5.25 Alterations in Existing Buildings and Historic Structures

The goal of alteration projects is to meet the same standards described in this document for new projects. Equipment/systems at 20 years life or older must be demolished and new systems designed to meet the current usage of the facility. Renovation and rehabilitation designs must satisfy the immediate occupancy needs and anticipate additional future changes. Remodeling should make building systems become more flexible, not less. Parameters of reuse and disruption of service must be clearly specified in construction documents.

Alteration projects can occur at three basic scales: refurbishment of an area within a building, such as a floor or a suite; major renovation of an entire structure; and up-grade/restoration of historic structures.

In the first instance, the aim should be to satisfy the new requirements within the parameters and constraints of the existing systems. The smaller the area in comparison to the overall building, the fewer changes to existing systems should be attempted. In the second case, the engineer has the opportunity to design major upgrades into the mechanical, electrical and communications systems. The mechanical services can come close to systems that would be designed for a new building, within the obvious limits of available physical space and structural capacity.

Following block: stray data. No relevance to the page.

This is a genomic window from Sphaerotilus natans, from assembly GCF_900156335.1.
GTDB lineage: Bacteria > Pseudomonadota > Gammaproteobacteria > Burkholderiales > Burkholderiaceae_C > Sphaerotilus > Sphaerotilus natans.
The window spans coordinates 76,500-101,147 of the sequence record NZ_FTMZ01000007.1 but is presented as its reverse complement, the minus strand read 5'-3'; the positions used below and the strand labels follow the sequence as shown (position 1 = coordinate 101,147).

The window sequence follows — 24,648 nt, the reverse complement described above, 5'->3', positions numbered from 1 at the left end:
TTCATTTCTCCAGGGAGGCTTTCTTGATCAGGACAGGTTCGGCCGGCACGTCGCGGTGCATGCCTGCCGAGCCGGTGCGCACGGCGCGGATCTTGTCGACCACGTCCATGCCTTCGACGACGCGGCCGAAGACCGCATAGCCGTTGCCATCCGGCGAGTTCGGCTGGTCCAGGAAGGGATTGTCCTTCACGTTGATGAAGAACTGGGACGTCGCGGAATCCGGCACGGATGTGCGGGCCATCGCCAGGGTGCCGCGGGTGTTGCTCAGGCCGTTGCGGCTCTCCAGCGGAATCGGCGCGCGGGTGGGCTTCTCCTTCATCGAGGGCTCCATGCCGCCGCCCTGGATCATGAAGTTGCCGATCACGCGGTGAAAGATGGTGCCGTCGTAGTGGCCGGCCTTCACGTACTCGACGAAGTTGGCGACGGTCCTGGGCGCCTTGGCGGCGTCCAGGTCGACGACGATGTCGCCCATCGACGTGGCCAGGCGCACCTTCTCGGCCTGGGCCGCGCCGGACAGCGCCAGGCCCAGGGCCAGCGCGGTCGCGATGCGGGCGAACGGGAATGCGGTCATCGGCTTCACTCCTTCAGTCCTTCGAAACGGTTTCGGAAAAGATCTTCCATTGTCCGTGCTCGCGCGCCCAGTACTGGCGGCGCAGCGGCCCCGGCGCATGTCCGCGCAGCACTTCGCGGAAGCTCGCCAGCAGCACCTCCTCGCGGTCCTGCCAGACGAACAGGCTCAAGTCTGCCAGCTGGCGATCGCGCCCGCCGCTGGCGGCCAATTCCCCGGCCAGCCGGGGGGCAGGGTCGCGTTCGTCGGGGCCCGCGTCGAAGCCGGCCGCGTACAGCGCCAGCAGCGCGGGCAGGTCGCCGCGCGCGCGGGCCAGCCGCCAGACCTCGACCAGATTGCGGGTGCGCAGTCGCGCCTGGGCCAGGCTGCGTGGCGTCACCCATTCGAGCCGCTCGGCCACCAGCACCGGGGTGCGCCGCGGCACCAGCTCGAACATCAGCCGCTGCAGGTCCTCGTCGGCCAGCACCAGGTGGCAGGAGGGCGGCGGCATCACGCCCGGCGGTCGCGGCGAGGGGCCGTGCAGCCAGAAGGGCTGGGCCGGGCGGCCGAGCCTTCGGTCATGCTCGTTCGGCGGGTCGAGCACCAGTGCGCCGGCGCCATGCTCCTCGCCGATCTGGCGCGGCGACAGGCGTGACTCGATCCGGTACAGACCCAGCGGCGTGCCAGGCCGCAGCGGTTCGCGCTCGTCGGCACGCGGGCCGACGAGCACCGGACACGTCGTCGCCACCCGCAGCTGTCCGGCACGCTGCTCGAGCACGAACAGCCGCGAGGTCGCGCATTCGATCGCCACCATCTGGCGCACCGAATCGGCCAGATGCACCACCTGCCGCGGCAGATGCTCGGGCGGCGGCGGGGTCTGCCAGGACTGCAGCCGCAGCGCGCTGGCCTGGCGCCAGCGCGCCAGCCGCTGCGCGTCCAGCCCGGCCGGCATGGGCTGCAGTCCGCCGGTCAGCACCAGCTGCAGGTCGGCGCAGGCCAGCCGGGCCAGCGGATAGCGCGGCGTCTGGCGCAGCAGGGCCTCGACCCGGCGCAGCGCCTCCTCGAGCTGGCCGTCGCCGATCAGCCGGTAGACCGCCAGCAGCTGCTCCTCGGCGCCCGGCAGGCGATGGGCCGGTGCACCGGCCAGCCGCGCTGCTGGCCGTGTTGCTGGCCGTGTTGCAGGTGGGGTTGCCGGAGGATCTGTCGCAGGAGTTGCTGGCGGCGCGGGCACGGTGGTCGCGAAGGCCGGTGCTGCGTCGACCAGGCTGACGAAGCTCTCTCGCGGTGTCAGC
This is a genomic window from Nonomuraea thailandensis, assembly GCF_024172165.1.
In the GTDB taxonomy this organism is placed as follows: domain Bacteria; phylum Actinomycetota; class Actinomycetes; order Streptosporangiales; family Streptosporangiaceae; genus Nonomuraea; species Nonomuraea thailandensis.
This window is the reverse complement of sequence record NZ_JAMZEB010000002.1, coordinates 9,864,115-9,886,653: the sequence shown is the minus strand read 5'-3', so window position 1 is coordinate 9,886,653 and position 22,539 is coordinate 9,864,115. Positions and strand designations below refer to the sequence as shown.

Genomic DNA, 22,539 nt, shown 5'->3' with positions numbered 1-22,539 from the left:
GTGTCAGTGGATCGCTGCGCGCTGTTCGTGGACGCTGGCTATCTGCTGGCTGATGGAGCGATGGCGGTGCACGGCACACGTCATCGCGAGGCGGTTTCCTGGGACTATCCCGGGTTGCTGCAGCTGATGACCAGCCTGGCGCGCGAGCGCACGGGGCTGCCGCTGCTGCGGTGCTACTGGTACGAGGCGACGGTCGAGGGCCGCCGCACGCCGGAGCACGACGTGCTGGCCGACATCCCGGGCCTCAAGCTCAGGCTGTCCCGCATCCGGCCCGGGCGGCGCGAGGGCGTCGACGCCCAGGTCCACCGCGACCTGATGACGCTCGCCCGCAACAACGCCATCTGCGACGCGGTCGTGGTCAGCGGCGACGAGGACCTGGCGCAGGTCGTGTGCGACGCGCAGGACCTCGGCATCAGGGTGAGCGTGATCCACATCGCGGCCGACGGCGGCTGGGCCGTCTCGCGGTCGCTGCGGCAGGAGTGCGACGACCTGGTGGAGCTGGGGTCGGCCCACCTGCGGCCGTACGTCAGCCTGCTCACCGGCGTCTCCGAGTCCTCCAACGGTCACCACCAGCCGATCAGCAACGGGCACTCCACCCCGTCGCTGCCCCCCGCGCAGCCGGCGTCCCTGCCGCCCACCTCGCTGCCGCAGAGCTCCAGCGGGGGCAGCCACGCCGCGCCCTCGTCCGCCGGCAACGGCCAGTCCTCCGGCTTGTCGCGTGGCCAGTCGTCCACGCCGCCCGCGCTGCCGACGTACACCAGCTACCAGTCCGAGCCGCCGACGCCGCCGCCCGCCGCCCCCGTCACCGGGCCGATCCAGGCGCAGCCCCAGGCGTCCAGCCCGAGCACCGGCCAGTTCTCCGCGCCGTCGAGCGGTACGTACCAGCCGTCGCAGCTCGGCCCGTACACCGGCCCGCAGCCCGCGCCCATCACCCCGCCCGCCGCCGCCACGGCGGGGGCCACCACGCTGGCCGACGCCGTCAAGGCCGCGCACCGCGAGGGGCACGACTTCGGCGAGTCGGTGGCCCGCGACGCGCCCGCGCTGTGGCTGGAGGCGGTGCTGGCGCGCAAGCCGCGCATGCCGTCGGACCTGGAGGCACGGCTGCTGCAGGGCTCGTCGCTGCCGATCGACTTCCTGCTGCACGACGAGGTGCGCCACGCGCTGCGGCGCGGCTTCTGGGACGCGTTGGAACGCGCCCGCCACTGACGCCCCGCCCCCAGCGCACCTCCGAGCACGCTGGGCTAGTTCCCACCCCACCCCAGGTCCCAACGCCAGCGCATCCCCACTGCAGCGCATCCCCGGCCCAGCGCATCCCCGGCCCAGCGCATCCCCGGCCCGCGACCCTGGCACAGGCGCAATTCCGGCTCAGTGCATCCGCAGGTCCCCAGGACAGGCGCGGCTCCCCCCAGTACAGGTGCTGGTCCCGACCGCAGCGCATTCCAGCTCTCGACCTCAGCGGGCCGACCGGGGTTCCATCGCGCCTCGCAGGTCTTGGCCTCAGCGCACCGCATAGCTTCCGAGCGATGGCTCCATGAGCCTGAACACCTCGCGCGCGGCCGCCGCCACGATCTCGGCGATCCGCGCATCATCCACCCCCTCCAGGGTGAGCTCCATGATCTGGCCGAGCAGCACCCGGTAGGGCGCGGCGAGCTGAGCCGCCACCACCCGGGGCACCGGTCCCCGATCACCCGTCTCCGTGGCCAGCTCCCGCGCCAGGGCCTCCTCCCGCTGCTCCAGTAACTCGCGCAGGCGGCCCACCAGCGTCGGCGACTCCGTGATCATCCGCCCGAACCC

Where a historic structure is to be altered, special documents will be provided by GSA to help guide the design of the alterations. The most important of these is the HBPP that identifies zones of architectural importance, specific character-defining elements that should be preserved, and standards to be employed. See Chapter 1: General Requirements, General Design Philosophy, Historic Buildings.

Modern standards for climate control developed for new construction may not be achievable or desirable for historic buildings. In each case, the lowest level of intervention needed to successfully accomplish the project should be selected. When a system is designed, it is important to anticipate how it will be installed, how damage to historic materials can be minimized, and how visible the new mechanical system will be within the restored or rehabilitated space.

The following guidelines should be followed for HVAC work in historic buildings:

  • Reduce heating and cooling loads to minimize size and other impacts of modern equipment.